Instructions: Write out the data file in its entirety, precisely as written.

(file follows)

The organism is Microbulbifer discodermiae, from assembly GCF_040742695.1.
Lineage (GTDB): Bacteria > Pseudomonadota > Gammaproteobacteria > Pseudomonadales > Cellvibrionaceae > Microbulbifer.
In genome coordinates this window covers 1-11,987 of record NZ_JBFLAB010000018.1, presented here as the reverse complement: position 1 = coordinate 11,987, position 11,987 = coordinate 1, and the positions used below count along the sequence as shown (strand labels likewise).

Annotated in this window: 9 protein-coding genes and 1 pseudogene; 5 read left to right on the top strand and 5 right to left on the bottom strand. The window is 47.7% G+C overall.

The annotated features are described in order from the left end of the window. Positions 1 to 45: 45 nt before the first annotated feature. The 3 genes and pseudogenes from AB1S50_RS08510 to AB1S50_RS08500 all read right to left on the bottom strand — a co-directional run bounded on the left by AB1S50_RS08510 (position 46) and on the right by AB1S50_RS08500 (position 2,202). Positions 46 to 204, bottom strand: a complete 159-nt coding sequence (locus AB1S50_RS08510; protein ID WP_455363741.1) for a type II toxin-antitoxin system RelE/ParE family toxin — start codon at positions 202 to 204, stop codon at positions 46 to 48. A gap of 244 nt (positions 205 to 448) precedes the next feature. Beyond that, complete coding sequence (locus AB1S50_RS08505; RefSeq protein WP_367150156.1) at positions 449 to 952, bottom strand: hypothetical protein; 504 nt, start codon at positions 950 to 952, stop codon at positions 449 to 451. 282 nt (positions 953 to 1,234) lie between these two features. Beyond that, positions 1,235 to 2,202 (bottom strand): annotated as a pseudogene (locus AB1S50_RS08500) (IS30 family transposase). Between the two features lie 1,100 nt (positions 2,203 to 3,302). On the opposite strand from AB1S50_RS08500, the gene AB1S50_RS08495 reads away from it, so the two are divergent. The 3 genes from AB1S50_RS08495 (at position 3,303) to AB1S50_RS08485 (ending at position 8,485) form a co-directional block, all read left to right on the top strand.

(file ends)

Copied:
The organism is Microbulbifer discodermiae, from assembly GCF_040742695.1.
Lineage (GTDB): Bacteria > Pseudomonadota > Gammaproteobacteria > Pseudomonadales > Cellvibrionaceae > Microbulbifer.
In genome coordinates this window covers 1-11,987 of record NZ_JBFLAB010000018.1, presented here as the reverse complement: position 1 = coordinate 11,987, position 11,987 = coordinate 1, and the positions used below count along the sequence as shown (strand labels likewise).

Annotated in this window: 9 protein-coding genes and 1 pseudogene; 5 read left to right on the top strand and 5 right to left on the bottom strand. The window is 47.7% G+C overall.

The annotated features are described in order from the left end of the window. Positions 1 to 45: 45 nt before the first annotated feature. The 3 genes and pseudogenes from AB1S50_RS08510 to AB1S50_RS08500 all read right to left on the bottom strand — a co-directional run bounded on the left by AB1S50_RS08510 (position 46) and on the right by AB1S50_RS08500 (position 2,202). Positions 46 to 204, bottom strand: a complete 159-nt coding sequence (locus AB1S50_RS08510; protein ID WP_455363741.1) for a type II toxin-antitoxin system RelE/ParE family toxin — start codon at positions 202 to 204, stop codon at positions 46 to 48. A gap of 244 nt (positions 205 to 448) precedes the next feature. Beyond that, complete coding sequence (locus AB1S50_RS08505; RefSeq protein WP_367150156.1) at positions 449 to 952, bottom strand: hypothetical protein; 504 nt, start codon at positions 950 to 952, stop codon at positions 449 to 451. 282 nt (positions 953 to 1,234) lie between these two features. Beyond that, positions 1,235 to 2,202 (bottom strand): annotated as a pseudogene (locus AB1S50_RS08500) (IS30 family transposase). Between the two features lie 1,100 nt (positions 2,203 to 3,302). On the opposite strand from AB1S50_RS08500, the gene AB1S50_RS08495 reads away from it, so the two are divergent. The 3 genes from AB1S50_RS08495 (at position 3,303) to AB1S50_RS08485 (ending at position 8,485) form a co-directional block, all read left to right on the top strand.